Catholic Education

Q: What role, as a bishop, do you play in Catholic education?

A: Thank you for this question for as a successor of the first Apostles, I do not just govern (administrate), sanctify (offer blessing), I also have the responsibility to teach or share our faith with our fellow brothers and sisters. This entails a number of approaches, one of which is obvious to defend the Deposit of Faith. What does that mean? Think about it: When you have money in the bank you are keeping it safe, so that it does not disappear or diminish. Of course, the investment of which I speak of our faith has eternal consequences and is much greater than any material goods we have here on earth.

Another practice is that I share our faith with others through both my words and my actions. You see, in the Creed that we profess every Sunday, and for many of us each day, these are not just words that a bunch of people in our Church came up with over 15 centuries ago. No, what we proclaim, we are meant to live. In doing so, I as a teacher am sort of a “spiritual enabler,” in that I assist people to further delve into their faith. Our faith is not simply a bunch of do’s and don’ts in a book and a bunch of prayers invented by a number of individuals over time. No, all of this of which I just spoke communicates the very relationship into which our Lord Jesus Christ has invited us. In other words, all of our teaching centers on Jesus Christ.

Finally, and the one that tends to get bishops the most press, is when we have to stand up for the faith in times when it is not culturally or socially popular. That is the time when we have our integrity and courage tested. As a teacher, I constantly encourage us to reach out to the defenseless, such as our to-be-born brothers and sisters as well as those in the final days of their life. Their dignity of life is no less than yours or mine and merits our protection. Also, we reach out to our brothers and sisters who are poor; namely, have lost their jobs or are disenfranchised from or marginalized by our society. These brothers and sisters need our help as most often comes in our own self-sacrifice of time, treasure and talent. As you read in the paper or online, you see that there are other areas where the bishop, as teacher, will “take a hit” by members of our society who do not just disagree with the Church’s position but lower their method to a level of insult and/or vindictiveness. Of course, none of us can take ourselves to that level for it is our Lord Jesus who has reminded us to be patient, as well as courageous, just as the saints before us found themselves in challenging times.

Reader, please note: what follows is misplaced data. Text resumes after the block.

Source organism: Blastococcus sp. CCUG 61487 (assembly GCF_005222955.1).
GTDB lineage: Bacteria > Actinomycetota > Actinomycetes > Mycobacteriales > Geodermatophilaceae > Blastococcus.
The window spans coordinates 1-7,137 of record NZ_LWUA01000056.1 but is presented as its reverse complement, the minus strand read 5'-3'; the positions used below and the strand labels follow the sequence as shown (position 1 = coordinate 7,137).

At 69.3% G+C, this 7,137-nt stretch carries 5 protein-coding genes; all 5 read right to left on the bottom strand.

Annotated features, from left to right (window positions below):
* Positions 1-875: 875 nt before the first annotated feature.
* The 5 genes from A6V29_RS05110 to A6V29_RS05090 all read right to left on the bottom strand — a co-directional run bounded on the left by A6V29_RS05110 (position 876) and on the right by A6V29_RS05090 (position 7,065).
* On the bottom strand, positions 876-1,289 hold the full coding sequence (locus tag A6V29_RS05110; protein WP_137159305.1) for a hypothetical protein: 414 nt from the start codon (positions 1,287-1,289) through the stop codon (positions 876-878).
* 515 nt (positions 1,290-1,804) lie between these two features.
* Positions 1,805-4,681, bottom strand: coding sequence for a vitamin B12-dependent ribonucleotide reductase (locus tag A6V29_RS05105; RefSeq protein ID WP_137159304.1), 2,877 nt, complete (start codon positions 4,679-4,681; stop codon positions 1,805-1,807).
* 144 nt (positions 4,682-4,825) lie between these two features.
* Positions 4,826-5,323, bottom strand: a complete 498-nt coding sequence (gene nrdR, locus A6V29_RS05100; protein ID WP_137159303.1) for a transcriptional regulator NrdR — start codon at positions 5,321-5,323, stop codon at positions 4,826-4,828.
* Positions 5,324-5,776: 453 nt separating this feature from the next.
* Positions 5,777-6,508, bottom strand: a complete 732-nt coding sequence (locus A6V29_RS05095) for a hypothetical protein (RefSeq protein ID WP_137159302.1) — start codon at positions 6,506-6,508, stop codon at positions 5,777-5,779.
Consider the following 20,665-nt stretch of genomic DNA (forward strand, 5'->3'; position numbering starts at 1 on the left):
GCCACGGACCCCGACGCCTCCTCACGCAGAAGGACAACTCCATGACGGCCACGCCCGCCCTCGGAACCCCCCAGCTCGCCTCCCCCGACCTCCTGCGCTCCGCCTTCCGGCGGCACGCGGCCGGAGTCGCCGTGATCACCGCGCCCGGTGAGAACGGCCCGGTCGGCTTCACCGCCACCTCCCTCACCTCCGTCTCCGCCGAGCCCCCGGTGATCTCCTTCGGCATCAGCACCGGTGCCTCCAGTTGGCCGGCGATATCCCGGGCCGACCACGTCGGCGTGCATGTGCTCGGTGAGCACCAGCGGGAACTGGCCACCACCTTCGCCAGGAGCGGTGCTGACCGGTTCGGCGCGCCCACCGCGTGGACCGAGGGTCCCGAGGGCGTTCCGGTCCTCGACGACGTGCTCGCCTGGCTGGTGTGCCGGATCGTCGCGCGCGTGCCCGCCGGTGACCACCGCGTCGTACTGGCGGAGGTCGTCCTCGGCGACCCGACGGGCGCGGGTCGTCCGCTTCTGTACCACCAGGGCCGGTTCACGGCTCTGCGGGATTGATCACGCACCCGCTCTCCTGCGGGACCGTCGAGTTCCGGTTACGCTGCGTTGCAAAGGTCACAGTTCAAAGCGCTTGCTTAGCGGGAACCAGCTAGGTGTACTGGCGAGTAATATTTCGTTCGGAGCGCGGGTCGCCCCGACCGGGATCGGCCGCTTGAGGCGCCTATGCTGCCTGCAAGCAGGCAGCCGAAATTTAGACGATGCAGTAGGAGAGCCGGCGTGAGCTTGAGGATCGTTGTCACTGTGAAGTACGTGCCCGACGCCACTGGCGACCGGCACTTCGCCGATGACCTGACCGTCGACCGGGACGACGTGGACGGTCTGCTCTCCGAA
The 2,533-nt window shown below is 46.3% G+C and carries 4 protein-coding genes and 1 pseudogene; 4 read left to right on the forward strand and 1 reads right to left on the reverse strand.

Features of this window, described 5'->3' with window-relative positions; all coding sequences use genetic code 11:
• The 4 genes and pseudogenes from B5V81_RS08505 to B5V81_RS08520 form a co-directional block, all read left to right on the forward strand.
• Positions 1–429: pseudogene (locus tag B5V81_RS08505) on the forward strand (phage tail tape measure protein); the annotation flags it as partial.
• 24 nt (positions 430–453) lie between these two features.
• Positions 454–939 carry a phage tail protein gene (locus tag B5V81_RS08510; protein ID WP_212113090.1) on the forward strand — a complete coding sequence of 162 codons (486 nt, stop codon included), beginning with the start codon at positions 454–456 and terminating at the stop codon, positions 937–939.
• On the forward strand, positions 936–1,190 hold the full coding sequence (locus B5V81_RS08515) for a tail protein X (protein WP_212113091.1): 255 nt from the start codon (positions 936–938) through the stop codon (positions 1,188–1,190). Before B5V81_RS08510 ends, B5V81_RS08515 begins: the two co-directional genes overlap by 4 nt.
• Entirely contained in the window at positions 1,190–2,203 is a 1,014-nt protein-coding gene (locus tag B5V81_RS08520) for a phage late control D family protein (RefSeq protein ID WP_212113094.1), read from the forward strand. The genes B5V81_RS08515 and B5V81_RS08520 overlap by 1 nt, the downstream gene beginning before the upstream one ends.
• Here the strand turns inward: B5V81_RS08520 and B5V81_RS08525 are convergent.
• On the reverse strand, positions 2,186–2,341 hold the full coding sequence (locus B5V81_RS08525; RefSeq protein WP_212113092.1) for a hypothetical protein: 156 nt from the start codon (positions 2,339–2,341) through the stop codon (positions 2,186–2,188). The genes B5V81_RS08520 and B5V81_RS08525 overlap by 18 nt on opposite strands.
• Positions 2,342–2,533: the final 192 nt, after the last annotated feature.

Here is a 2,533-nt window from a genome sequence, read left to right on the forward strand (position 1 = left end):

I am honored to be your bishop, and I joyfully embrace the task of teacher. How can one not be delighted to assist the growth of our Church in the faith handed over to us by the Son of God, Jesus Christ himself?